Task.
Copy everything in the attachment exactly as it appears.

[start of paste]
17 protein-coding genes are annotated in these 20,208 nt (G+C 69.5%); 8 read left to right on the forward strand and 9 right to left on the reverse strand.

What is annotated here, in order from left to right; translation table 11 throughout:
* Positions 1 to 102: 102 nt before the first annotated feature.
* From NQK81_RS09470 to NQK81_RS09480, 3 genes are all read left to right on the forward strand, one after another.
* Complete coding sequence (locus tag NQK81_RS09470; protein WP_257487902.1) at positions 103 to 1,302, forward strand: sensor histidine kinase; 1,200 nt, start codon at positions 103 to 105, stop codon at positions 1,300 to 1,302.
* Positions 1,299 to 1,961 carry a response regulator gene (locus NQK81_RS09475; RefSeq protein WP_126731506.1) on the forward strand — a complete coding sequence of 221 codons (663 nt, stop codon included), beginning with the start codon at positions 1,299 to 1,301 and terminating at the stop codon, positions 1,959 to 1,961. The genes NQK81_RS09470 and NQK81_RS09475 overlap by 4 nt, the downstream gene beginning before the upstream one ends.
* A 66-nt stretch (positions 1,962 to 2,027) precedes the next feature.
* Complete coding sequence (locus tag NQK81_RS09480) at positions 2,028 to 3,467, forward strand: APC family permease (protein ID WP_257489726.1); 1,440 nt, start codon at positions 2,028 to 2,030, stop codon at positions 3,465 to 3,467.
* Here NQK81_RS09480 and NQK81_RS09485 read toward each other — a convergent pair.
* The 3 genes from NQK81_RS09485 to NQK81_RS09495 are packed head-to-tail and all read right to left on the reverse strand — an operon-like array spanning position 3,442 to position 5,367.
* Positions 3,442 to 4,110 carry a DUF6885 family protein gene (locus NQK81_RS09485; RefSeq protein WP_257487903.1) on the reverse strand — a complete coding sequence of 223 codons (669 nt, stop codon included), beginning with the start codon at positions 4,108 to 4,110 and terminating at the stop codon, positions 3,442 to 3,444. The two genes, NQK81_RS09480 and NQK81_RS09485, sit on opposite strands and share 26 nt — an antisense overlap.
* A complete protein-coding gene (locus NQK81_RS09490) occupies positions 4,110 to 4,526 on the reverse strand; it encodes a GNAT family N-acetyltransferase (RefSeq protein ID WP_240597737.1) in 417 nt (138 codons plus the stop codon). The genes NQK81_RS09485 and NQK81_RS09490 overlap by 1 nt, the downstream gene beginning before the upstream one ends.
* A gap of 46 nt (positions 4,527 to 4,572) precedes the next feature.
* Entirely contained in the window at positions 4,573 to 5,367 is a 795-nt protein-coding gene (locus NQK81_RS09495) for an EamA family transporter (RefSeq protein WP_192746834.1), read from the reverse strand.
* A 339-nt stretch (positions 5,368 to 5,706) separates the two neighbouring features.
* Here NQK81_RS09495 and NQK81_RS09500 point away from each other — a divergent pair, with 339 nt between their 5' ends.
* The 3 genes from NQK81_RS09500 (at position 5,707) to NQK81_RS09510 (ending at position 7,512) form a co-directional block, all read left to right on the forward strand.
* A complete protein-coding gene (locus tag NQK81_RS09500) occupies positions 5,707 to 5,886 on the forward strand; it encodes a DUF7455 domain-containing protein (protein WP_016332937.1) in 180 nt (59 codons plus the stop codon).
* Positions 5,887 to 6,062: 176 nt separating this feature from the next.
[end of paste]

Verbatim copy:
17 protein-coding genes are annotated in these 20,208 nt (G+C 69.5%); 8 read left to right on the forward strand and 9 right to left on the reverse strand.

What is annotated here, in order from left to right; translation table 11 throughout:
* Positions 1 to 102: 102 nt before the first annotated feature.
* From NQK81_RS09470 to NQK81_RS09480, 3 genes are all read left to right on the forward strand, one after another.
* Complete coding sequence (locus tag NQK81_RS09470; protein WP_257487902.1) at positions 103 to 1,302, forward strand: sensor histidine kinase; 1,200 nt, start codon at positions 103 to 105, stop codon at positions 1,300 to 1,302.
* Positions 1,299 to 1,961 carry a response regulator gene (locus NQK81_RS09475; RefSeq protein WP_126731506.1) on the forward strand — a complete coding sequence of 221 codons (663 nt, stop codon included), beginning with the start codon at positions 1,299 to 1,301 and terminating at the stop codon, positions 1,959 to 1,961. The genes NQK81_RS09470 and NQK81_RS09475 overlap by 4 nt, the downstream gene beginning before the upstream one ends.
* A 66-nt stretch (positions 1,962 to 2,027) precedes the next feature.
* Complete coding sequence (locus tag NQK81_RS09480) at positions 2,028 to 3,467, forward strand: APC family permease (protein ID WP_257489726.1); 1,440 nt, start codon at positions 2,028 to 2,030, stop codon at positions 3,465 to 3,467.
* Here NQK81_RS09480 and NQK81_RS09485 read toward each other — a convergent pair.
* The 3 genes from NQK81_RS09485 to NQK81_RS09495 are packed head-to-tail and all read right to left on the reverse strand — an operon-like array spanning position 3,442 to position 5,367.
* Positions 3,442 to 4,110 carry a DUF6885 family protein gene (locus NQK81_RS09485; RefSeq protein WP_257487903.1) on the reverse strand — a complete coding sequence of 223 codons (669 nt, stop codon included), beginning with the start codon at positions 4,108 to 4,110 and terminating at the stop codon, positions 3,442 to 3,444. The two genes, NQK81_RS09480 and NQK81_RS09485, sit on opposite strands and share 26 nt — an antisense overlap.
* A complete protein-coding gene (locus NQK81_RS09490) occupies positions 4,110 to 4,526 on the reverse strand; it encodes a GNAT family N-acetyltransferase (RefSeq protein ID WP_240597737.1) in 417 nt (138 codons plus the stop codon). The genes NQK81_RS09485 and NQK81_RS09490 overlap by 1 nt, the downstream gene beginning before the upstream one ends.
* A gap of 46 nt (positions 4,527 to 4,572) precedes the next feature.
* Entirely contained in the window at positions 4,573 to 5,367 is a 795-nt protein-coding gene (locus NQK81_RS09495) for an EamA family transporter (RefSeq protein WP_192746834.1), read from the reverse strand.
* A 339-nt stretch (positions 5,368 to 5,706) separates the two neighbouring features.
* Here NQK81_RS09495 and NQK81_RS09500 point away from each other — a divergent pair, with 339 nt between their 5' ends.
* The 3 genes from NQK81_RS09500 (at position 5,707) to NQK81_RS09510 (ending at position 7,512) form a co-directional block, all read left to right on the forward strand.
* A complete protein-coding gene (locus tag NQK81_RS09500) occupies positions 5,707 to 5,886 on the forward strand; it encodes a DUF7455 domain-containing protein (protein WP_016332937.1) in 180 nt (59 codons plus the stop codon).
* Positions 5,887 to 6,062: 176 nt separating this feature from the next.